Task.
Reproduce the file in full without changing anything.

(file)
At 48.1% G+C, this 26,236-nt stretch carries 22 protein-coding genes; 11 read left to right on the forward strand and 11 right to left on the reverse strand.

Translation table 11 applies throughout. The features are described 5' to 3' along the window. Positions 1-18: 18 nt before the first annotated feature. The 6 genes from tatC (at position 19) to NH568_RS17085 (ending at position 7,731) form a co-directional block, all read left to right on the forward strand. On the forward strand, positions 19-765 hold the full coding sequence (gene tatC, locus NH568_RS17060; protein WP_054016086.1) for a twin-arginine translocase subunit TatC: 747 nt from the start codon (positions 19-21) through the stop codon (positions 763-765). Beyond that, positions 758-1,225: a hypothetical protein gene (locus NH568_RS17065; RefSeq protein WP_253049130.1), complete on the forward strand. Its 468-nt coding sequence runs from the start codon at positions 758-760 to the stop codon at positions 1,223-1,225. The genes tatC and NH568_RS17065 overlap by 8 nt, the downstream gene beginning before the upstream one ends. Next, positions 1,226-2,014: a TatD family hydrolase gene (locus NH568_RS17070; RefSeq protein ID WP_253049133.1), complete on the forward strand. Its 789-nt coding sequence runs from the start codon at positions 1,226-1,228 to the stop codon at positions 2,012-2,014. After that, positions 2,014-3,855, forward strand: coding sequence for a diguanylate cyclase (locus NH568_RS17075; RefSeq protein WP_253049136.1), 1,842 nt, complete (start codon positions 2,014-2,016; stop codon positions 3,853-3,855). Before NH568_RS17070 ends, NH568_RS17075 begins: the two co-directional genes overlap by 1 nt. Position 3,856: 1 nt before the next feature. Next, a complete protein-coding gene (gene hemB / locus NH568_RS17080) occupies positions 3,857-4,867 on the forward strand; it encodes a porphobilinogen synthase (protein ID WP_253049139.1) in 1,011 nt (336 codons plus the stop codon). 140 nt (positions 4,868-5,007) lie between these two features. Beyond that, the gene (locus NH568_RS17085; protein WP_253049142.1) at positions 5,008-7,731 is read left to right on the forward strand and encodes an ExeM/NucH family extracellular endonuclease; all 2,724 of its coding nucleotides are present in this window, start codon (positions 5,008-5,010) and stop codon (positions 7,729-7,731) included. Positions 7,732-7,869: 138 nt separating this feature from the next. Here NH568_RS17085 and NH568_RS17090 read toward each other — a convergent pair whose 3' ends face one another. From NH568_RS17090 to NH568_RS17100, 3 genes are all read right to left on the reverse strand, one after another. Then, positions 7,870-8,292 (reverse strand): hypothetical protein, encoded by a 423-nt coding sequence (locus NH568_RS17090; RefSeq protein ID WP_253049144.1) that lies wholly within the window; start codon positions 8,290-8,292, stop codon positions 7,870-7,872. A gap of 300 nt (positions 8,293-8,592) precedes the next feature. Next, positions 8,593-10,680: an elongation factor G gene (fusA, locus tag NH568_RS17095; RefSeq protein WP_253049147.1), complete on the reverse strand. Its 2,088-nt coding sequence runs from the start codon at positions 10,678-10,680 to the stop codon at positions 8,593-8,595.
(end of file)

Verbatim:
At 48.1% G+C, this 26,236-nt stretch carries 22 protein-coding genes; 11 read left to right on the forward strand and 11 right to left on the reverse strand.

Translation table 11 applies throughout. The features are described 5' to 3' along the window. Positions 1-18: 18 nt before the first annotated feature. The 6 genes from tatC (at position 19) to NH568_RS17085 (ending at position 7,731) form a co-directional block, all read left to right on the forward strand. On the forward strand, positions 19-765 hold the full coding sequence (gene tatC, locus NH568_RS17060; protein WP_054016086.1) for a twin-arginine translocase subunit TatC: 747 nt from the start codon (positions 19-21) through the stop codon (positions 763-765). Beyond that, positions 758-1,225: a hypothetical protein gene (locus NH568_RS17065; RefSeq protein WP_253049130.1), complete on the forward strand. Its 468-nt coding sequence runs from the start codon at positions 758-760 to the stop codon at positions 1,223-1,225. The genes tatC and NH568_RS17065 overlap by 8 nt, the downstream gene beginning before the upstream one ends. Next, positions 1,226-2,014: a TatD family hydrolase gene (locus NH568_RS17070; RefSeq protein ID WP_253049133.1), complete on the forward strand. Its 789-nt coding sequence runs from the start codon at positions 1,226-1,228 to the stop codon at positions 2,012-2,014. After that, positions 2,014-3,855, forward strand: coding sequence for a diguanylate cyclase (locus NH568_RS17075; RefSeq protein WP_253049136.1), 1,842 nt, complete (start codon positions 2,014-2,016; stop codon positions 3,853-3,855). Before NH568_RS17070 ends, NH568_RS17075 begins: the two co-directional genes overlap by 1 nt. Position 3,856: 1 nt before the next feature. Next, a complete protein-coding gene (gene hemB / locus NH568_RS17080) occupies positions 3,857-4,867 on the forward strand; it encodes a porphobilinogen synthase (protein ID WP_253049139.1) in 1,011 nt (336 codons plus the stop codon). 140 nt (positions 4,868-5,007) lie between these two features. Beyond that, the gene (locus NH568_RS17085; protein WP_253049142.1) at positions 5,008-7,731 is read left to right on the forward strand and encodes an ExeM/NucH family extracellular endonuclease; all 2,724 of its coding nucleotides are present in this window, start codon (positions 5,008-5,010) and stop codon (positions 7,729-7,731) included. Positions 7,732-7,869: 138 nt separating this feature from the next. Here NH568_RS17085 and NH568_RS17090 read toward each other — a convergent pair whose 3' ends face one another. From NH568_RS17090 to NH568_RS17100, 3 genes are all read right to left on the reverse strand, one after another. Then, positions 7,870-8,292 (reverse strand): hypothetical protein, encoded by a 423-nt coding sequence (locus NH568_RS17090; RefSeq protein ID WP_253049144.1) that lies wholly within the window; start codon positions 8,290-8,292, stop codon positions 7,870-7,872. A gap of 300 nt (positions 8,293-8,592) precedes the next feature. Next, positions 8,593-10,680: an elongation factor G gene (fusA, locus tag NH568_RS17095; RefSeq protein WP_253049147.1), complete on the reverse strand. Its 2,088-nt coding sequence runs from the start codon at positions 10,678-10,680 to the stop codon at positions 8,593-8,595.